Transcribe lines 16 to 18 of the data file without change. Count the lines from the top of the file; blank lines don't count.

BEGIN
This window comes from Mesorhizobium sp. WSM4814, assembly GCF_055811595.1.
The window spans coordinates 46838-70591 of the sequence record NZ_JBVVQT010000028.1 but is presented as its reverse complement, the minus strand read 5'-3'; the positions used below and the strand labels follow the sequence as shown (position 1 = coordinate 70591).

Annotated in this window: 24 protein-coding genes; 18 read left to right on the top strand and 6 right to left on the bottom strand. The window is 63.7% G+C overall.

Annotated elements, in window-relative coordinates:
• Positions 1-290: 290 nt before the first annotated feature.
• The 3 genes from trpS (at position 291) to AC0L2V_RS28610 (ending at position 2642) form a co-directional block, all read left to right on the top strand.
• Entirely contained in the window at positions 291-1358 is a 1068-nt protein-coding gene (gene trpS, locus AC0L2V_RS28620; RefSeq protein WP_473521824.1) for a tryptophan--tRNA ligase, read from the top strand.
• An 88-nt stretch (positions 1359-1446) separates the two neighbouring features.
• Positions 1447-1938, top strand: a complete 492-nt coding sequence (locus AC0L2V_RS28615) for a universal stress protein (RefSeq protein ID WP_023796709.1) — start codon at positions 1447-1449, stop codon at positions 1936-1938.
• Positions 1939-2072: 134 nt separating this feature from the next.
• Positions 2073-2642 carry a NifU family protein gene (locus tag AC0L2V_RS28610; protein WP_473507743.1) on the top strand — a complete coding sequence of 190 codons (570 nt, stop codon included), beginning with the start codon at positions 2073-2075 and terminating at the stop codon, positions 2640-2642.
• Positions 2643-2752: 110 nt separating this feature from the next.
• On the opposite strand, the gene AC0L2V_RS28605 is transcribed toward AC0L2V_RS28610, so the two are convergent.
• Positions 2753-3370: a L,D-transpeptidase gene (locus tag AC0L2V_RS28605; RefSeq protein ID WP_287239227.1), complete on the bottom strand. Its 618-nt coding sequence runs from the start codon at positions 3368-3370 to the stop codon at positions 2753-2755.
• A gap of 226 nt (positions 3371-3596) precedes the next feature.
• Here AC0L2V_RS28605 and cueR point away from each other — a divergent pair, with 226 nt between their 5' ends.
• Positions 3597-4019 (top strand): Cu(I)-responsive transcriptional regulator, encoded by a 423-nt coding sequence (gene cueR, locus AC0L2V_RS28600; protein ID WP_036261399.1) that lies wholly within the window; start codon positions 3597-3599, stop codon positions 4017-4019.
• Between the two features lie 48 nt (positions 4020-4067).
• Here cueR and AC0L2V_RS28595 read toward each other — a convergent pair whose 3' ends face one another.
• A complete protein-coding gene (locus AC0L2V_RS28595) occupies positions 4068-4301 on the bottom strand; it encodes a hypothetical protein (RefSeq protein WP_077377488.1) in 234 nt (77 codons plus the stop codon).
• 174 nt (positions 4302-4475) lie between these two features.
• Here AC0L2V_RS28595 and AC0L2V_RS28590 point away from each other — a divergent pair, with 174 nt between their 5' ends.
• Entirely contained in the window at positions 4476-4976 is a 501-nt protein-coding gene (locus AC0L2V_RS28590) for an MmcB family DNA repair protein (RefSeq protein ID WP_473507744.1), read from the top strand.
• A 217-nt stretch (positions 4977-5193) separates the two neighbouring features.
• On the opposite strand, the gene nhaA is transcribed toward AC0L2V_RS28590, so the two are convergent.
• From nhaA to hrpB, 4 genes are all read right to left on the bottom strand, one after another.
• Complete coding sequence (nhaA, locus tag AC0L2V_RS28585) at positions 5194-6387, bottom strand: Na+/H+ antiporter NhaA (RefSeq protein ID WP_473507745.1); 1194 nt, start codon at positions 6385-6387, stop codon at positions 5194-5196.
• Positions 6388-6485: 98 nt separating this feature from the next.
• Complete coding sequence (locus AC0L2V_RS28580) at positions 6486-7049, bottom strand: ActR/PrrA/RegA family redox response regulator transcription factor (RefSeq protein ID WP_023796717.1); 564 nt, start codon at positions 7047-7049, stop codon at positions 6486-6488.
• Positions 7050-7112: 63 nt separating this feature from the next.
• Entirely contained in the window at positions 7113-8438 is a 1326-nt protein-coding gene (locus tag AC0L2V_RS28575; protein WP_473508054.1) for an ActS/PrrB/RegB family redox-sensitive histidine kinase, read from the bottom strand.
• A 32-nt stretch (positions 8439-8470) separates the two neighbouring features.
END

• Here AC0L2V_RS28605 and cueR point away from each other — a divergent pair, with 226 nt between their 5' ends.
• Positions 3597-4019 (top strand): Cu(I)-responsive transcriptional regulator, encoded by a 423-nt coding sequence (gene cueR, locus AC0L2V_RS28600; protein ID WP_036261399.1) that lies wholly within the window; start codon positions 3597-3599, stop codon positions 4017-4019.
• Between the two features lie 48 nt (positions 4020-4067).